5. I’ve built 2 x 5e3 amps from Stewmac kits.
    I gave one to my father to use and have the other as a practice amp basically. It wouldn’t keep up with a hard hitting drummer i reckon, but the sound is really something else. My stock 75 Strat and Gibson Howard Roberts Fusion both sound amazing through the amp. I did the Rob Robinette NFB switch mod and that makes these amps more pedal friendly and versatile. They’re fun to build and will quickly become your favorite amp.
    MojoTone make great kits too.
    I paid about AU $1700 delivered from the U.S.

  6. Hi. Felipe here.
    I also wanted a lot the Tweed Tone, but it’s really expensive to be able to get a Fender Tweed reissue in Brazil.
    If the Dollar close to 5 to 1, plus merely 120% of tax for importing, I would have to work 11 times more in comparison to an American to buy it. The same would be applicable to the PS-100.

    So, my decision was to build from scratch.
    Thanks to RobRobinette website, I do a way to do it.
    I purchased locally the tubes and electronic regular components, and imported the ones not available. That meant the Jensen AlNiCo speaker, the 12AY7 (the others where available), and good quality capacitors (Digikey) such as Illinois Capacitors and Rubycon.

    Everything worked as a charm, and I’ve got the same issue about loudness.

    So, what I’m working on right now is to attenuate the intensity. As an engineer, a possible way is to divide the impedance of the speaker with resistors. Maybe that won’t be as good as a full featured PS-100, let’s see.
    In short, the Amp sees originally (in my case) 8 Ohm impendamos from the Speaker. If I use a high dissipation power resistor if also 8 ohm and put it in parallel with the speaker, the expected resulting impedance will be 4 ohm (50% of the power running through the resistor, and the other half through the speaker). Then, to finally adjust the overall impedance, I’m adding another 4 ohm high dissipation resistor in series with the connection speaker/8 ohm resistor. The final impedance seen by the amp will still be 8 ohm.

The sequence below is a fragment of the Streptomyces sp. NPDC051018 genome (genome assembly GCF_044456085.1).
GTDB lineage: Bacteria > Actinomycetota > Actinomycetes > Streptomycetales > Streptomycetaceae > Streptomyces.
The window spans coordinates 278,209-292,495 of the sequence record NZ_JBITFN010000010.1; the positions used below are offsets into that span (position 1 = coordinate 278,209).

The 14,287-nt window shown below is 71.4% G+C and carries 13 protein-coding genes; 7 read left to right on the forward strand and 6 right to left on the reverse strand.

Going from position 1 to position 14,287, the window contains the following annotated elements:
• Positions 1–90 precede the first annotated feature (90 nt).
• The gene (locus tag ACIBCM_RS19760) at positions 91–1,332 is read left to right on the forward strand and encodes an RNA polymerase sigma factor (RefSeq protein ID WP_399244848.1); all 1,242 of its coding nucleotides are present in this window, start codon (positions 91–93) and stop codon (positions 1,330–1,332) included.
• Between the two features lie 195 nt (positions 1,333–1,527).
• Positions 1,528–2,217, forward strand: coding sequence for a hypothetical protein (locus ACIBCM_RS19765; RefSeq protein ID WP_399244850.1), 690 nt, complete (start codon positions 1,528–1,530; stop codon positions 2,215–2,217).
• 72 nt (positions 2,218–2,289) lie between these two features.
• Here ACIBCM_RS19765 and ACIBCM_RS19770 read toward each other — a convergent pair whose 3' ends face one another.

Now, the only concern with that is because impedance and resistance are not always the same thing, in other words, the bass or treble could be somehow affected. As soon as I connected,
    I’ll may have to use one or two non-polarized capscitors to compensate any loss, acting as a passive filter.

    Finally, another interest tweak available in RobRobinette’s website is to make a change into the circuit to enable FX loop in it (before the amplification stage) but that would be for another day of discussion and experiments, but it tends to infere me that what PS-100 should do would be to attenuate the input sound, somehow similar to what I’m doing, down to signal processing amplitude, allow FX loop, and then have its own amplification stage (it just need to be fully linear, without any tone change). Again, I’m no expert on FS-100, it’s just a perception.

  7. Hey Stuart,
    I thought I was settled with my Supro Delta King 10 (5 watts x 10″ spkr) because I mostly play at home. I also purchase a Blues King 12 Combo (15 watt x 12″ spkr). As for pure tone, I think I like the 5 watter better. Whereas the Blues King could probably hold its own in a jam situation.

    I blame you for tweaking GAS in the Cornell. LOL
    Love your honest & thoughtful commentary on the Tweed Deluxe.
    “What would I do, if I wanted a Tweed Deluxe amp today? I would spend half the money on the Cornell Romany 12, and have an amp that I can use at home far more comfortably.”

    I see a couple of used Romany 12s on Reverb & was saving to spring for one but then I spied that Supro has their “Amulet” model now has a 12″ speaker model available. Any thoughts — or is the Cornell Romany 12 still your amp of choice next to a Fender Tweed Deluxe?

    Best regards,

    1. Hi Dennis,

      Sorry about tweaking your GAS 😂

      So far, the Cornell Romany 12 is still the Tweed Deluxe alternative that I’d recommend. Just keep in mind that tweed amps are really rare where I live, so I don’t have experience with alternatives like the Supro that you mention.

      The Lazy J 20 is also a revered amp that’s based on the 5e3 circuit. I’d love to try one of those one day.

  8. Hi Stuart,
    very happy to have stumbled over your blog. Myself I feel a bit like I’ve gradually been traveling back in time ; ). Bought a hand-made Tweed Deluxe clone in a well built cabinet 2017 for 12 000 SEK (ca £ 9600 at the time ) and then a Princeton Tweed-clone shortly after that from the same builder. I thought that the official Fender Reissues were way too pricey. Also I liked the fact that I know exactly who built the amplifier and could discuss speaker options. Interesting to read your views on attenuators. I have an old Tom Scholtz but it “eats up” too much of the tone. I agree in much of what you’ve written. That the Deluxe is pretty much a “one trick-pony “. But with lots of possible variations and nuances though to “the one trick”. I especially like the pick- and volume sensitivity in both amps ( and pedals I have). I prefer to play more of the type “roots-music” than Heavy rock/Metal or very “clean music”. I guess it has something to do with a sort of “timbre” in the Tweed amps, the color it adds to the tone.
    Sometimes I feel a bit limited by the slightly “gritty” sound of my set up but it is possible to clean it up to a reasonable level anyway.
    Look forward to read more of your blog!